28. Farrell, A. H., Della Cioppa, V., Volk, A. A., & Book, A. S. (2014). Predicting bullying heterogeneity with the HEXACO model of personality. International Journal of Advances in Psychology, 3(2), 30–39.CrossRefGoogle Scholar
  29. Field, A. (2013). Discovering statistics using IBM SPSS statistics. Thousand Oaks: Sage Publications Ltd..Google Scholar
  30. Finer, L. B., & Philbin, J. M. (2013). Sexual initiation, contraceptive use, and pregnancy among young adolescents. Pediatrics, 131(5), 886–891.CrossRefPubMedPubMedCentralGoogle Scholar
  31. Fisher, M., & Cox, A. (2009). The influence of female attractiveness on competitor derogation. Journal of Evolutionary Psychology, 7(2), 141–155.CrossRefGoogle Scholar
  32. Foster, J. D., Shrira, I., & Campbell, W. K. (2006). Theoretical models of narcissism, sexuality, and relationship commitment. Journal of Social and Personal Relationships, 23(3), 367–386.CrossRefGoogle Scholar
  33. Frey, K. S., Pearson, C. R., & Cohen, D. (2015). Revenge is seductive, if not sweet: why friends matter for prevention efforts. Journal of Applied Developmental Psychology, 37, 25–35.CrossRefGoogle Scholar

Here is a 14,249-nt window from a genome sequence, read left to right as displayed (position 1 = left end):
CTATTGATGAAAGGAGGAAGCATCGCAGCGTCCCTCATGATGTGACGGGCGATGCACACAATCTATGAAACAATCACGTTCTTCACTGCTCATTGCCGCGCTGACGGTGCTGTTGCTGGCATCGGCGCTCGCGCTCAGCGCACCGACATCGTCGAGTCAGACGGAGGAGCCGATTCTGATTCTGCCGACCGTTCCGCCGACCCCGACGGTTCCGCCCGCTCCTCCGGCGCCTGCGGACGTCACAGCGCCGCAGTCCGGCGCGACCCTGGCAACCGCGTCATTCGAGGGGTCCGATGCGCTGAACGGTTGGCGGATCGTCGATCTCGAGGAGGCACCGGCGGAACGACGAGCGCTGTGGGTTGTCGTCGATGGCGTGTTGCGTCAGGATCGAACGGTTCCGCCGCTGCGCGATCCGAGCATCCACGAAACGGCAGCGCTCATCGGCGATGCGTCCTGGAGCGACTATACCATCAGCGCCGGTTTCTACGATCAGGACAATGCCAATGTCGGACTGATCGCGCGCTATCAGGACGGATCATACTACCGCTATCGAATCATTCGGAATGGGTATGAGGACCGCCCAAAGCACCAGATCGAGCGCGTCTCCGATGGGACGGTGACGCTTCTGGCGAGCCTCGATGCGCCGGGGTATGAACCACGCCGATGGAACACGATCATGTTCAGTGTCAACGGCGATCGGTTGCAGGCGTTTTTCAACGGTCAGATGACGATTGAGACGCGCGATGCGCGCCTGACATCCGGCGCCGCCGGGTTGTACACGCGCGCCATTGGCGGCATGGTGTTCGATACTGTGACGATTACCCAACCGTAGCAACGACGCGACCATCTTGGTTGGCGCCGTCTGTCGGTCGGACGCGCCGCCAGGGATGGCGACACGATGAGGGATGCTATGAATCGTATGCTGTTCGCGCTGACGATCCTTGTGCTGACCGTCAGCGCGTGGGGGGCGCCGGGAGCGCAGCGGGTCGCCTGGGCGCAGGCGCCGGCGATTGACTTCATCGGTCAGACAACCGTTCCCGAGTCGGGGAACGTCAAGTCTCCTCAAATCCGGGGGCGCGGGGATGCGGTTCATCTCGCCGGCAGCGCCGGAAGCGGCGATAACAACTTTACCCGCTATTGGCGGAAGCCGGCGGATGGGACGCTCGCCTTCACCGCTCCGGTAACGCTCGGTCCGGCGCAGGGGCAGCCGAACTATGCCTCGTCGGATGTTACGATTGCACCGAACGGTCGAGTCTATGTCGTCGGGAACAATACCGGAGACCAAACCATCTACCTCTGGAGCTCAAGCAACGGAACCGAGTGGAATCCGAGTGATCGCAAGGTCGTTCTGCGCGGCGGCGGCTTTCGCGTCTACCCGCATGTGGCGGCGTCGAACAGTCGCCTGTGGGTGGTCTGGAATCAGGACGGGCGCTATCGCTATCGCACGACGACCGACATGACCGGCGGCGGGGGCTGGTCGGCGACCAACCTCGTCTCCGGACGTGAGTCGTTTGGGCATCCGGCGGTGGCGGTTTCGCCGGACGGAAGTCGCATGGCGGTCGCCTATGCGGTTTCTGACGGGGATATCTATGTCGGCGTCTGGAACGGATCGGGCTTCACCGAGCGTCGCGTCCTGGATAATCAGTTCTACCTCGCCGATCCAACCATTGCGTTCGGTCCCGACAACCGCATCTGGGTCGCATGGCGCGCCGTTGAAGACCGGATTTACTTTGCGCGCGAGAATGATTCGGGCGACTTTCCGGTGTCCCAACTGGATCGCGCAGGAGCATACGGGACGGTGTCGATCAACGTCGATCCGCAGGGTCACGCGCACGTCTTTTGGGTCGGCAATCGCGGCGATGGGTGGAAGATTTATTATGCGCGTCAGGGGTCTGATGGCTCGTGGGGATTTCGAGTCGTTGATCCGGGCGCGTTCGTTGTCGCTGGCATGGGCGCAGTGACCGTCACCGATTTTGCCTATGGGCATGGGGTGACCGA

34. Gallup, A. C., White, D. D., & Gallup, G. G. (2007). Handgrip strength predicts sexual behavior, body morphology, and aggression in male college students. Evolution and Human Behavior, 28(6), 423–429.CrossRefGoogle Scholar
  35. Gallup, A. C., O'Brien, D. T., & Wilson, D. S. (2011). Intrasexual peer aggression and dating behavior during adolescence: an evolutionary perspective. Aggressive Behavior, 37(3), 258–267.CrossRefPubMedGoogle Scholar
  36. Grello, C. M., Welsh, D. P., Harper, M. S., & Dickson, J. W. (2003). Dating and sexual relationship trajectories and adolescent functioning. Adolescent and Family Health, 3(3), 103–112.Google Scholar
  37. Hazler, R. J., Carney, J. V., & Granger, D. A. (2006). Integrating biological measures into the study of bullying. Journal of Counseling & Development, 84, 298–307.CrossRefGoogle Scholar